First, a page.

The Maine State House in Augusta is seen on May 6, 2020. Credit: Natalie Williams / BDN

The coronavirus pandemic has dramatically decreased the number of publicly funded campaigns, the state ethics commission says.

Officials at the Maine Commission on Governmental Ethics and Campaign Finance, which oversees funding for the Maine Clean Elections Act, say 43 candidates were unable to qualify, the Portland Press Herald reports.

The number of candidates who failed to qualify is much higher than the average, said Emma Burke, candidate registrar in the ethics office.

All told, 208 candidates did qualify by collecting $5 contributions from 60 registered voters, marking the second consecutive decrease in “clean election” candidates. In 2014, 249 candidates qualified, and 229 candidates qualified in 2016.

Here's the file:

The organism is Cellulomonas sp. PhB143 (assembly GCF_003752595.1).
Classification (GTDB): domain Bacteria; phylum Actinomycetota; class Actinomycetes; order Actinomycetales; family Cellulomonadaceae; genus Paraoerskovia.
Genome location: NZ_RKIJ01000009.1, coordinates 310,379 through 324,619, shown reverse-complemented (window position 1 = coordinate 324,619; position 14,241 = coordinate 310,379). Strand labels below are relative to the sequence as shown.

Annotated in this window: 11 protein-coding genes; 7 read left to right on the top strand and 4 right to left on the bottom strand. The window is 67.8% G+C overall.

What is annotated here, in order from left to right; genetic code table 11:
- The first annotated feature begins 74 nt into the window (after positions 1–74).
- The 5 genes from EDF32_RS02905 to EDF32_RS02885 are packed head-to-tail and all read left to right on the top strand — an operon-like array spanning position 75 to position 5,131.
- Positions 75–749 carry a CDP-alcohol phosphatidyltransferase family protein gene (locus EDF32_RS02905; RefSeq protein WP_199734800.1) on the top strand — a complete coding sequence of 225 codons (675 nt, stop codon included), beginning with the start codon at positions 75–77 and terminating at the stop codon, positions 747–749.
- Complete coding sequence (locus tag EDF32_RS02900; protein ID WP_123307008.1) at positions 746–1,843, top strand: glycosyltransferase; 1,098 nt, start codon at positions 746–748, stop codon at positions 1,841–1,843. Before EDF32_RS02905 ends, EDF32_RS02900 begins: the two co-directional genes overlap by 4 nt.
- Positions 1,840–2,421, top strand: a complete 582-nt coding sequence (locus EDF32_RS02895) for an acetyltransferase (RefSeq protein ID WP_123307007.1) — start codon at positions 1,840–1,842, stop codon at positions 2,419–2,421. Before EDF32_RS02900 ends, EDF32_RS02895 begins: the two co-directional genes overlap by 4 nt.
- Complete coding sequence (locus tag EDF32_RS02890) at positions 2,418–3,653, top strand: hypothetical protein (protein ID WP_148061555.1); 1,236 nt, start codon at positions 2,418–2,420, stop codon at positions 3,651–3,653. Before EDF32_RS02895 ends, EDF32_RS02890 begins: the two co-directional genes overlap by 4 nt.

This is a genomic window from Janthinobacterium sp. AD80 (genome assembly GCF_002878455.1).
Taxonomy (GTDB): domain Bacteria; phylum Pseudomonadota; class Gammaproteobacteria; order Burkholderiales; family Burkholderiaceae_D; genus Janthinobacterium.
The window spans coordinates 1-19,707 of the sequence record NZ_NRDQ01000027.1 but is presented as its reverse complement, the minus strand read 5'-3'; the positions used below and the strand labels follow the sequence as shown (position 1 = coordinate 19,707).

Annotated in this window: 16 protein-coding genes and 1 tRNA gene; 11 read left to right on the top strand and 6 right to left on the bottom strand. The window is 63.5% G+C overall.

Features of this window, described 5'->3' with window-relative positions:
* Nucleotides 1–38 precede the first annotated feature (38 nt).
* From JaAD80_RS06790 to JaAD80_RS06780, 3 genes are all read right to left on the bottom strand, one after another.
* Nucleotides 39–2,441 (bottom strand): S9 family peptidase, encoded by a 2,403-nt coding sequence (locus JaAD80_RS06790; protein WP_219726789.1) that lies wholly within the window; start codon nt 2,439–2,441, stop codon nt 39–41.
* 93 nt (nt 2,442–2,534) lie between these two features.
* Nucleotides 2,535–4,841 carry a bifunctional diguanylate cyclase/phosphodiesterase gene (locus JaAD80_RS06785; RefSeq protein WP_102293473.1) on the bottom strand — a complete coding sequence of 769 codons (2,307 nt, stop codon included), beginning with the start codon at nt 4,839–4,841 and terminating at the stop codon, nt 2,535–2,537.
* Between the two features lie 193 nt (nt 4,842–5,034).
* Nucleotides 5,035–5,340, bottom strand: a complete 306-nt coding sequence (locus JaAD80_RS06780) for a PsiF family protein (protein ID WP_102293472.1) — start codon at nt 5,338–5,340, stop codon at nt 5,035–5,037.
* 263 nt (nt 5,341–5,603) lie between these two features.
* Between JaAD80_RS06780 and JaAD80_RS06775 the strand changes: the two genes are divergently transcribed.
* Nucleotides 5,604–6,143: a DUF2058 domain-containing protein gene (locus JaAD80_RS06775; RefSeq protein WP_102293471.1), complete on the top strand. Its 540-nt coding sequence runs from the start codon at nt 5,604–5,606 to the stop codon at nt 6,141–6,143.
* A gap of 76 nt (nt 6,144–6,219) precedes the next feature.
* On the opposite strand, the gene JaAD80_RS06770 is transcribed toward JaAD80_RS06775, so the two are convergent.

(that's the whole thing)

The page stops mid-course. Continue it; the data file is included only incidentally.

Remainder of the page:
“The law is designed for legislative candidates to meet their neighbors in their districts and ask for $5 qualifying contributions documented with a signature on a form,” said Jonathan Wayne, executive director of the commission. “That was much harder because candidates could not go door-to-door, as they had in years past.”

All 186 seats of the Legislature are on the ballot this year, and there are 405 candidates, according to the commission’s website.